The holiday originates from pagan times when the Bulgarian tribes were worshiping Mars – the god of spring and war. In this sense, the symbolics of the two colors is the following: red is the color of blood which should not be spilled by wars and white is the face color of the women who are worried for their man when they go to war. The martenitsi are given as an amulet for mild spring weather that is kinder to the warriors.
However, there is also a more romantic explanation of the origin of this holiday.
The Legend of Khan Isperih
A long, long time ago khan Isperih left the Tibet mountains which were his home and started searching for a fruitful land for his people, the Bulgars. He passed trough a lot of places until finally, he reached the Slavic lands where he felt welcome. Slavic women in white clothes were serving him drinks and fruits of this blessed land. However the khan felt sad. He was missing his mother and his sister Khalina. He sat at the big river bank and great teardrops fell from his manly cheeks. His eyes rose upwards towards the gods in prayer. Then a miracle happened. A fast-winged swallow landed on his shoulder. Isperih shared his pain with the swallow and it flew to the lands where the Bulgars were. The swallow told Khalina with a human voice that her brother has a new kingdom and he is missing her.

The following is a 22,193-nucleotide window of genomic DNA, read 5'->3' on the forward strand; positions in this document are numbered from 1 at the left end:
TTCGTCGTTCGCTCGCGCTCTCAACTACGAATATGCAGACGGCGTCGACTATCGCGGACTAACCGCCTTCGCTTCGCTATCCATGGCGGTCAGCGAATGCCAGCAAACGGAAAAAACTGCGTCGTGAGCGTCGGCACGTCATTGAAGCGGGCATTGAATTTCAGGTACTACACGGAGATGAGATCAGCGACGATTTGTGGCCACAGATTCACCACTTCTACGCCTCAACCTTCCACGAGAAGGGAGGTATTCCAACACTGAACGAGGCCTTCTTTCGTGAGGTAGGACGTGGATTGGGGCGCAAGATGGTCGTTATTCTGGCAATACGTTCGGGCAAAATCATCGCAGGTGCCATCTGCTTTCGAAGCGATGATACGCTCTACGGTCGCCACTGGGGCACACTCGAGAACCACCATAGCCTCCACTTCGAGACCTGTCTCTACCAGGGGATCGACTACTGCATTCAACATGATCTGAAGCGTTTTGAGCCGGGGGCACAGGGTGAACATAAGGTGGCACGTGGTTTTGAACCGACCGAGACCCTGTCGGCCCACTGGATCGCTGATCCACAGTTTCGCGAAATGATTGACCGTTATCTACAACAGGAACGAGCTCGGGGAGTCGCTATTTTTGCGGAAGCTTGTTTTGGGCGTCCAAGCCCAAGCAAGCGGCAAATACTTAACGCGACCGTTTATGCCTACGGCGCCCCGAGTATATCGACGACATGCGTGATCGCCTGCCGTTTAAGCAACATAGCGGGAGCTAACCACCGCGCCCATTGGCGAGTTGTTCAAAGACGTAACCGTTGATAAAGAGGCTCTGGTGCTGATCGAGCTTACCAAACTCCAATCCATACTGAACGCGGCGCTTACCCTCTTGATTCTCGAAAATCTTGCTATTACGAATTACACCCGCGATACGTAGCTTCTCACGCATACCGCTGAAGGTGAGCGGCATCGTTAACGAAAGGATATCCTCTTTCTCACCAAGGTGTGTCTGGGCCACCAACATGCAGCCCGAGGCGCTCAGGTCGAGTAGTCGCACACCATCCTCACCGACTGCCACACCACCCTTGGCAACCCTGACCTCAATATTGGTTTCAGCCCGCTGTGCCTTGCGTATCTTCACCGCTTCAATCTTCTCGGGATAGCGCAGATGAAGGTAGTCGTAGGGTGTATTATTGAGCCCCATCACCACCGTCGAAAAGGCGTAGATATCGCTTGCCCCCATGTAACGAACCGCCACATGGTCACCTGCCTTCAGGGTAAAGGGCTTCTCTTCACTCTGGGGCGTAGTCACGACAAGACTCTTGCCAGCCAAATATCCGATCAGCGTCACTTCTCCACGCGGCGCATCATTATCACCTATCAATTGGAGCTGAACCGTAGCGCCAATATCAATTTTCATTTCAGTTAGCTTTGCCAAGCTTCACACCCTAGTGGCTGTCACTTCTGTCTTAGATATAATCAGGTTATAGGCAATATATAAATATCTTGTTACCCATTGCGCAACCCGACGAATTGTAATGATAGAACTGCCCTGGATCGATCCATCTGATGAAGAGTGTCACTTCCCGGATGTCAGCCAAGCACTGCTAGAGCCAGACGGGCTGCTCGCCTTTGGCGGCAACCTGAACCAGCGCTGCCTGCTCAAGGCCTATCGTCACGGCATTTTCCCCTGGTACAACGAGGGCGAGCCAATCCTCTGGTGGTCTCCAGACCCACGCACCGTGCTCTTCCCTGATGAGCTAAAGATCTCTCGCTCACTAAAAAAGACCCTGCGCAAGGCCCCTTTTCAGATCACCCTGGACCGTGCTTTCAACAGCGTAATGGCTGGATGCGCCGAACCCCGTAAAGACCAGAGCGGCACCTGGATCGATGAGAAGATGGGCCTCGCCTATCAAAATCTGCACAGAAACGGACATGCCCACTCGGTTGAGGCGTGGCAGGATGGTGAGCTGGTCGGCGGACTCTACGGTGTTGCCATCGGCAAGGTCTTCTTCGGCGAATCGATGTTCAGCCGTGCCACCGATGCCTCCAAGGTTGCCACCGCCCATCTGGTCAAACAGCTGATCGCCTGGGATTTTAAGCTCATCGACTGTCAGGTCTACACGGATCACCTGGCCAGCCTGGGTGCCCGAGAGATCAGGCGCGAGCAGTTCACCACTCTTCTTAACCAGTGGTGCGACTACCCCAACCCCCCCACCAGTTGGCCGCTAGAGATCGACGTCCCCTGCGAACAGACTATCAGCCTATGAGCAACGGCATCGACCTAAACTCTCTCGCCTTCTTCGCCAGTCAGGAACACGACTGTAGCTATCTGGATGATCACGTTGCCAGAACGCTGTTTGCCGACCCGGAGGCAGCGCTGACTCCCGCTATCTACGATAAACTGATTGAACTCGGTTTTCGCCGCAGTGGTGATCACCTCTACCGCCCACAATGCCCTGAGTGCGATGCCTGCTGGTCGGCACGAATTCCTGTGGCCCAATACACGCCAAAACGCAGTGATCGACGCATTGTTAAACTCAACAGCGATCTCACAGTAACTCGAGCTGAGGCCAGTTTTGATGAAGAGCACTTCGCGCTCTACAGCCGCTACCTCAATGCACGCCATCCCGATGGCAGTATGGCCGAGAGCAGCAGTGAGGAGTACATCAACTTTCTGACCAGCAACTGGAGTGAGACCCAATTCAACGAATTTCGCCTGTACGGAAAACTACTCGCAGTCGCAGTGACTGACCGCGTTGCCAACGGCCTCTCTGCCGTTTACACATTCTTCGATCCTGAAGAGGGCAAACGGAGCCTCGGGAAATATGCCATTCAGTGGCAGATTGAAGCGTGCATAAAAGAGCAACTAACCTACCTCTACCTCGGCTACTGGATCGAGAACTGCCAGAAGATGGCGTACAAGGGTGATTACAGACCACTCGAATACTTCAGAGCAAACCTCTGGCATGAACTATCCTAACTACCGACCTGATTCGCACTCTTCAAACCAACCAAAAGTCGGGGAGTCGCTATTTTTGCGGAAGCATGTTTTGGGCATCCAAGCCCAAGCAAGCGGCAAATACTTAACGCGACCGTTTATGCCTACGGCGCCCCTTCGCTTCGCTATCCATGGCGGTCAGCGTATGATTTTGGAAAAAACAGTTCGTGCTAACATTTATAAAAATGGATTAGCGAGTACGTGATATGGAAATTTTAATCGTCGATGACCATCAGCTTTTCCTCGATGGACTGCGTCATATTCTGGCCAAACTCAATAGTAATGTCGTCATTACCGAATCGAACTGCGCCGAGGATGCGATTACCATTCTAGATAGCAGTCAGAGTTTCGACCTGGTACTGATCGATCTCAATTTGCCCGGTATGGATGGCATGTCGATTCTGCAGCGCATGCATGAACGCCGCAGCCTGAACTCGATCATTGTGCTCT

Khalina was happy to hear from her brother and decided to send him a message. She made a small bouquet and tied it with a white wool thread with nods which were a greeting by the old Bulgars’ tradition. She sent the bouquet by the swallow. The bird flew as fast as a lightning and soon landed on Isperih’s shoulder. But from the long way the bird’s wing was slightly hurt and blood painted the white wool thread. The khan happily took the bouquet and read his sister’s greeting. He put the bouquet on his chest and the martenitsa started to shine. Then Isperih told his people each of them to tie a bouquet with white and red thread and on this day to wear it on his chest – for health and divine blessing. This happened on 1st of March and is still celebrated.
There are other legends connected with the holiday. Baba Martha is a personification of the month March. The word “Baba” means “grandmother”. Baba Martha is a women and therefor her moods change often. When her mood is good, the sun shines and the spring weather is lovely. When Martha’s mood changes to bad, the cold winter comes back. Bulgarians often greet each other on 1st of march with the phrase “Chestita Baba Martha” or “Happy Baba Martha”.
There is an interesting tradition connected with Martha. Women choose one day in the month. They say, that whatever is the weather on the chosen day, such will be your character trough the whole year. So, ladies, be careful what you choose!